Sawayanagi incident (沢柳事件)

The Sawayanagi incident was an internal conflict that occurred at Kyoto Imperial University (current Kyoto University) from 1913 to 1914 in which the president of the university confronted the faculty council. It is also called the "Kyodai incident" and a well-known incident that led to the establishment of faculty council autonomy.

Summary

In July 1913, the president of Kyoto Imperial University Masataro SAWAYANAGI, who was appointed by the Ministry of Education two months before, ordered seven professors (one for the medical school, five for the science and engineering school, and one for the literature school) to submit resignation letters because they called for the education reform, and dismissed them in August. Tomeri TANIMOTO, a professor of the literature school (current literature department of Kyoto University) (pedagogy) who had been advocating university autonomy for some time, was one of them.

When they learned of the dismissal of seven professors, professors/assistant professors of the law school of Kyoto Imperial University (current law department of Kyoto University) stood together with the principal of the school, (current dean) Kamematsu NIHO being in the center, arguing that authority over personal issues of professors should belong to faculty councils. The president of the university, Sawayanagi, countered their argument saying that the positions of professors should be maintained by ones ability, rather than by the system, and that the approval of the faculty council is not required for reshuffling professors even under the existing system.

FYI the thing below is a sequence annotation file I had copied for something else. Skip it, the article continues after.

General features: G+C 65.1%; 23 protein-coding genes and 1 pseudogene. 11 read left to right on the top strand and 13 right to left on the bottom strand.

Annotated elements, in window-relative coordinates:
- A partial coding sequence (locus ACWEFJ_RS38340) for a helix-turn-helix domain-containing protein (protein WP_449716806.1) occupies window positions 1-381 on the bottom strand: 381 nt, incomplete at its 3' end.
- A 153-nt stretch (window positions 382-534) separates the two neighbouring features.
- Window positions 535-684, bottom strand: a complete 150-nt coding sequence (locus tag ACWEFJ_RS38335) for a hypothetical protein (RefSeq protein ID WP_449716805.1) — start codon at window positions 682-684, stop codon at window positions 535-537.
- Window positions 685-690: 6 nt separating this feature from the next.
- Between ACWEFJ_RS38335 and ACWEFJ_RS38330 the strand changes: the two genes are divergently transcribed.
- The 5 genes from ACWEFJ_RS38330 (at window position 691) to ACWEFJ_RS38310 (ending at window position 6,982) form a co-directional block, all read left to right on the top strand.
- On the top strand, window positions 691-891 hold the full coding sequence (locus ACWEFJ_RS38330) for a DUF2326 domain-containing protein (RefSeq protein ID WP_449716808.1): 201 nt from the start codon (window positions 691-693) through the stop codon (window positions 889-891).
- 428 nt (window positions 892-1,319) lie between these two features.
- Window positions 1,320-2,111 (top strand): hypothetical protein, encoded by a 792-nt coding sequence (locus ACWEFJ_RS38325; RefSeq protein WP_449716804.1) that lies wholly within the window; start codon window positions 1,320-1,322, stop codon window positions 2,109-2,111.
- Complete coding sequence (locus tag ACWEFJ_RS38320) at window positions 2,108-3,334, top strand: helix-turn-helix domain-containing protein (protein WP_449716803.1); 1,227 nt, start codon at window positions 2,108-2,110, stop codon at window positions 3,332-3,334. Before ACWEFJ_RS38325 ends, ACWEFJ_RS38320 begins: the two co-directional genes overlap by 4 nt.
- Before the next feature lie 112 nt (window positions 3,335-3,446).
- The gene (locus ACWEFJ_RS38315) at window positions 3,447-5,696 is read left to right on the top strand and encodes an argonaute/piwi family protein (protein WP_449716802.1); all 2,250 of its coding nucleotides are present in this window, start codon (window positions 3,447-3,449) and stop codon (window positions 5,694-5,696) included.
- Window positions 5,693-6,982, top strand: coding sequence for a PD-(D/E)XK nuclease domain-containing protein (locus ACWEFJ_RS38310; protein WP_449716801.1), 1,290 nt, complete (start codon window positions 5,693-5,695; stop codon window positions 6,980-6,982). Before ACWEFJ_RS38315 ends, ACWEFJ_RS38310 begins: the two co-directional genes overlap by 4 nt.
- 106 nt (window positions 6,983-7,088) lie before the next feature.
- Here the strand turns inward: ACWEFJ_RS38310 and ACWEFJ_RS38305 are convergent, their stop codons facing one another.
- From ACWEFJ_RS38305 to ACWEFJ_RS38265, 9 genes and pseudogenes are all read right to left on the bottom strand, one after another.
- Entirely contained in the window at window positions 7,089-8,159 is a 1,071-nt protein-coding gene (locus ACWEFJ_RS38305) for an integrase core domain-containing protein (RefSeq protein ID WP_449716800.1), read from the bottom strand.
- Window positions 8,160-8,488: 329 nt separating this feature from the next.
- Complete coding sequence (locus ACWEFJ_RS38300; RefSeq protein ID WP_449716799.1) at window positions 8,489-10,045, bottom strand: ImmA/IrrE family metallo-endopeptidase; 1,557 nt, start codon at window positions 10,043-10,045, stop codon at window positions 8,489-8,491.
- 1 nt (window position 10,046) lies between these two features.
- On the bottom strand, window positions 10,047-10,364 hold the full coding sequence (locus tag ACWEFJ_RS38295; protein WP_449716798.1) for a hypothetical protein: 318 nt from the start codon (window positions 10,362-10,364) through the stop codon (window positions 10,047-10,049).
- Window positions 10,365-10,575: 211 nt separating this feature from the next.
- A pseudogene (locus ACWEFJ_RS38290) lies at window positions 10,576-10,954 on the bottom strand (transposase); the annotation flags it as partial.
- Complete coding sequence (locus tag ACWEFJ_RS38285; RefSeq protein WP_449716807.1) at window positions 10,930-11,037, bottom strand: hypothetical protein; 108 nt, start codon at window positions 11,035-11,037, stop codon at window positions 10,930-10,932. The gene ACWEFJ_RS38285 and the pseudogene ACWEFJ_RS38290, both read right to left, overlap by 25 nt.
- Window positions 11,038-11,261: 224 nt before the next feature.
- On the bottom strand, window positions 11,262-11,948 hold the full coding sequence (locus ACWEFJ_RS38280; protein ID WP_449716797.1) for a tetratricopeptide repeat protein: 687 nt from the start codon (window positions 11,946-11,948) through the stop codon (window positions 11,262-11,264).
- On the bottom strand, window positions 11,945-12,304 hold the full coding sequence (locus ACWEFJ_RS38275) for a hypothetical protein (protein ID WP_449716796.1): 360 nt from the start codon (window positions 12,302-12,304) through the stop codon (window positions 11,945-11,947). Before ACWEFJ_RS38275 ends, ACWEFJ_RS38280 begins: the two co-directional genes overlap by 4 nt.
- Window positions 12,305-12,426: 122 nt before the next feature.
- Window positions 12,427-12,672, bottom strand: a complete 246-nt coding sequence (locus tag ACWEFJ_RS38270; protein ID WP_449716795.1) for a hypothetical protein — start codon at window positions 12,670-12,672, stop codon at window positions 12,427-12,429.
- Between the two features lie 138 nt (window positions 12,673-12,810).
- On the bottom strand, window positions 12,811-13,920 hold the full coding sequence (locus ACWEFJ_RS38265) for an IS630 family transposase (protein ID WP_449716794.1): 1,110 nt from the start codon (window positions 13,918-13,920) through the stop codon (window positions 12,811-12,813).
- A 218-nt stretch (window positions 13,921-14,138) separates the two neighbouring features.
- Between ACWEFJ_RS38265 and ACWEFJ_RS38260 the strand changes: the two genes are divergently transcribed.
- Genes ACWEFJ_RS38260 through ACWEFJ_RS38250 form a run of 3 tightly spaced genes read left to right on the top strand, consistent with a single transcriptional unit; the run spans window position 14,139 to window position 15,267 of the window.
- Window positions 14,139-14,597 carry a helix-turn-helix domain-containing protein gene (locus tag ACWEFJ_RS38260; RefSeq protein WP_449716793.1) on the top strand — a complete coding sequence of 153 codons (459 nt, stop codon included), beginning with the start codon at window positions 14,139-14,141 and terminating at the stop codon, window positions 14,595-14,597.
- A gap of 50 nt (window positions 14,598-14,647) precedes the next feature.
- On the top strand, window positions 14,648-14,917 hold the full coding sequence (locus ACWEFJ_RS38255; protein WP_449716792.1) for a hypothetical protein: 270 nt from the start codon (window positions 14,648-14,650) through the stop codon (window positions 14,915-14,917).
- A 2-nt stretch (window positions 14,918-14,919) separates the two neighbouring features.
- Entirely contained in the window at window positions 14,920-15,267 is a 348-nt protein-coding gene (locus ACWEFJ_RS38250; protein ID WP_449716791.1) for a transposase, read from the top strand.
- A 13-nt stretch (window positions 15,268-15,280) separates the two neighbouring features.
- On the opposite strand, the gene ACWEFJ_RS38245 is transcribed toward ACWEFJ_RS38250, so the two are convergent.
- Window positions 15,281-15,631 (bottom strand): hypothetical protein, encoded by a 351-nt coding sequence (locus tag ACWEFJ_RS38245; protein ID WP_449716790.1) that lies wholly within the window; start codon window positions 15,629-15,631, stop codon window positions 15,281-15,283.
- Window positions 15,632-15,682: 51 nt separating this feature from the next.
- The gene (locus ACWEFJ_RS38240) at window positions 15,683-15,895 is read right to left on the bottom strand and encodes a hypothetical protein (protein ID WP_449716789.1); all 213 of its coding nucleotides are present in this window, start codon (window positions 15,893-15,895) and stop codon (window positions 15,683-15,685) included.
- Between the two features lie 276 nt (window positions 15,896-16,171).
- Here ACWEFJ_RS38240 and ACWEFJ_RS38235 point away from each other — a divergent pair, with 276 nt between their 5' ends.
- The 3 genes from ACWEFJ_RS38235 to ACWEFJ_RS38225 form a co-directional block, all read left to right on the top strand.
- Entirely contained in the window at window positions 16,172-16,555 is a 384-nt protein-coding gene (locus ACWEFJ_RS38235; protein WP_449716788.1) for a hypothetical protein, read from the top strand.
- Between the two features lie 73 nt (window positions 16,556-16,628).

When confrontation intensified between the president and the law school, professors/assistant professors of the law school jointly resigned from their posts in January 1914, and students also supported them. The head of the law school of Tokyo Imperial University supported the law school of Kyoto Imperial University, and then Minister for Education Yoshio OKUDA also supported the law school of Kyoto Imperial University by saying "in the case of the appointment and dismissal of professors, it is all right and appropriate for the president to conclude the agreement with faculty councils." As a result, professors etc. withdrew their resignation. Under such circumstances, the president of the university, Sawayanagi, was driven into a corner and was forced to resign from his post in April of the same year (Kenjiro YAMAKAWA, the president of Tokyo Imperial University, was concurrently appointed as a successor).

Significance of the incident

As the Minister for Education approved a practice under which faculty councils held essential authority over personnel issues of professors, academic freedom as well as university autonomy became solid. One year after the resignation of Sawayanagi, Torasaburo ARAKI, a professor of the Medical Department, was selected as the president of Kyoto Imperial University, and since then successive presidents were selected from among professors.

Kyoto Imperial University, which was regarded as "the center of university autonomy" thanks to the development and conclusion of the Sawayanagi incident, came to be regarded as an enemy by people who intended to place universities under the government's control under the wartime regime in 1930's. Some people say that the above led to the attack on the autonomy of faculty council, which was seen in the Takigawa incident.